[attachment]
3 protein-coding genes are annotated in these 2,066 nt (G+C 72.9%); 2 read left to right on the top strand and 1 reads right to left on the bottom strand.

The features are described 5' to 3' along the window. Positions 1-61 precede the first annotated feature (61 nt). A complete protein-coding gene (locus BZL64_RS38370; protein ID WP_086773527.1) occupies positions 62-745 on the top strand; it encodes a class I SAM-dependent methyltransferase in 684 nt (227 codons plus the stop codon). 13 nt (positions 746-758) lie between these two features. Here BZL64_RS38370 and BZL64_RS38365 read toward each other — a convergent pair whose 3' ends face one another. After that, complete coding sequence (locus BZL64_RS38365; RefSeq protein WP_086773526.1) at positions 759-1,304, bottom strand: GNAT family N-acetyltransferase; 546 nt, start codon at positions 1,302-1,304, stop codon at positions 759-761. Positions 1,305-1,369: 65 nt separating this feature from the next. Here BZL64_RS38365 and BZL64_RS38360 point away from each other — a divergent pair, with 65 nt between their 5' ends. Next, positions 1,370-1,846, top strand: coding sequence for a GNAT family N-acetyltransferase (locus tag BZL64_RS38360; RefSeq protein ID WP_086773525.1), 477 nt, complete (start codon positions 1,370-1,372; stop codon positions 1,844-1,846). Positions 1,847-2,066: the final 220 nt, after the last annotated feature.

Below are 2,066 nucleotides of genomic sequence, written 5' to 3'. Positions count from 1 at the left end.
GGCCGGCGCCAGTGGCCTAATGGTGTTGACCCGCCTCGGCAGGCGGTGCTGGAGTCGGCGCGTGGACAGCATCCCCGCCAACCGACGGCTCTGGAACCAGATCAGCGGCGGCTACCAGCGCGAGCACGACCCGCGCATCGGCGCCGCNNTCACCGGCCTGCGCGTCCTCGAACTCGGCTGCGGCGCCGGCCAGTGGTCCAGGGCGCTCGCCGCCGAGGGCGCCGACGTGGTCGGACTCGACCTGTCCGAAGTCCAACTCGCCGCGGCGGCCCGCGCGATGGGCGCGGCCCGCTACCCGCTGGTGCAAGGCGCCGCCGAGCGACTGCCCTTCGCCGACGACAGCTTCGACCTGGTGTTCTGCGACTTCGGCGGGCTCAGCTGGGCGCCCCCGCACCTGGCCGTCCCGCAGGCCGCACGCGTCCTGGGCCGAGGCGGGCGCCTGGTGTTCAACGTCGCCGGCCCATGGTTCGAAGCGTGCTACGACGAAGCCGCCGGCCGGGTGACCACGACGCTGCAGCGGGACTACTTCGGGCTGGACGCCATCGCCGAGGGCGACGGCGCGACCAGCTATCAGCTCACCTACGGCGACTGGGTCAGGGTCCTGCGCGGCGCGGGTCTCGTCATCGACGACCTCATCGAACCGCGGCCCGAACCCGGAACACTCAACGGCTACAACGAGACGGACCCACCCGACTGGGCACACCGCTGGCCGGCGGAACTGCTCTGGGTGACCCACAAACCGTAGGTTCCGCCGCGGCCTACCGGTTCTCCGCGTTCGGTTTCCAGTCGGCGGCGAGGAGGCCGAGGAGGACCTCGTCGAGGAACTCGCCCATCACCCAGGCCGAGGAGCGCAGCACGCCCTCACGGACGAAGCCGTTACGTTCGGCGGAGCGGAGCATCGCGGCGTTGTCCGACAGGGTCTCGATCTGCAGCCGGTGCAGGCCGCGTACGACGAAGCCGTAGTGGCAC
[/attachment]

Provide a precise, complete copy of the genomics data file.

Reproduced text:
3 protein-coding genes are annotated in these 2,066 nt (G+C 72.9%); 2 read left to right on the top strand and 1 reads right to left on the bottom strand.

The features are described 5' to 3' along the window. Positions 1-61 precede the first annotated feature (61 nt). A complete protein-coding gene (locus BZL64_RS38370; protein ID WP_086773527.1) occupies positions 62-745 on the top strand; it encodes a class I SAM-dependent methyltransferase in 684 nt (227 codons plus the stop codon). 13 nt (positions 746-758) lie between these two features. Here BZL64_RS38370 and BZL64_RS38365 read toward each other — a convergent pair whose 3' ends face one another. After that, complete coding sequence (locus BZL64_RS38365; RefSeq protein WP_086773526.1) at positions 759-1,304, bottom strand: GNAT family N-acetyltransferase; 546 nt, start codon at positions 1,302-1,304, stop codon at positions 759-761. Positions 1,305-1,369: 65 nt separating this feature from the next. Here BZL64_RS38365 and BZL64_RS38360 point away from each other — a divergent pair, with 65 nt between their 5' ends. Next, positions 1,370-1,846, top strand: coding sequence for a GNAT family N-acetyltransferase (locus tag BZL64_RS38360; RefSeq protein ID WP_086773525.1), 477 nt, complete (start codon positions 1,370-1,372; stop codon positions 1,844-1,846). Positions 1,847-2,066: the final 220 nt, after the last annotated feature.

Below are 2,066 nucleotides of genomic sequence, written 5' to 3'. Positions count from 1 at the left end.
GGCCGGCGCCAGTGGCCTAATGGTGTTGACCCGCCTCGGCAGGCGGTGCTGGAGTCGGCGCGTGGACAGCATCCCCGCCAACCGACGGCTCTGGAACCAGATCAGCGGCGGCTACCAGCGCGAGCACGACCCGCGCATCGGCGCCGCNNTCACCGGCCTGCGCGTCCTCGAACTCGGCTGCGGCGCCGGCCAGTGGTCCAGGGCGCTCGCCGCCGAGGGCGCCGACGTGGTCGGACTCGACCTGTCCGAAGTCCAACTCGCCGCGGCGGCCCGCGCGATGGGCGCGGCCCGCTACCCGCTGGTGCAAGGCGCCGCCGAGCGACTGCCCTTCGCCGACGACAGCTTCGACCTGGTGTTCTGCGACTTCGGCGGGCTCAGCTGGGCGCCCCCGCACCTGGCCGTCCCGCAGGCCGCACGCGTCCTGGGCCGAGGCGGGCGCCTGGTGTTCAACGTCGCCGGCCCATGGTTCGAAGCGTGCTACGACGAAGCCGCCGGCCGGGTGACCACGACGCTGCAGCGGGACTACTTCGGGCTGGACGCCATCGCCGAGGGCGACGGCGCGACCAGCTATCAGCTCACCTACGGCGACTGGGTCAGGGTCCTGCGCGGCGCGGGTCTCGTCATCGACGACCTCATCGAACCGCGGCCCGAACCCGGAACACTCAACGGCTACAACGAGACGGACCCACCCGACTGGGCACACCGCTGGCCGGCGGAACTGCTCTGGGTGACCCACAAACCGTAGGTTCCGCCGCGGCCTACCGGTTCTCCGCGTTCGGTTTCCAGTCGGCGGCGAGGAGGCCGAGGAGGACCTCGTCGAGGAACTCGCCCATCACCCAGGCCGAGGAGCGCAGCACGCCCTCACGGACGAAGCCGTTACGTTCGGCGGAGCGGAGCATCGCGGCGTTGTCCGACAGGGTCTCGATCTGCAGCCGGTGCAGGCCGCGTACGACGAAGCCGTAGTGGCAC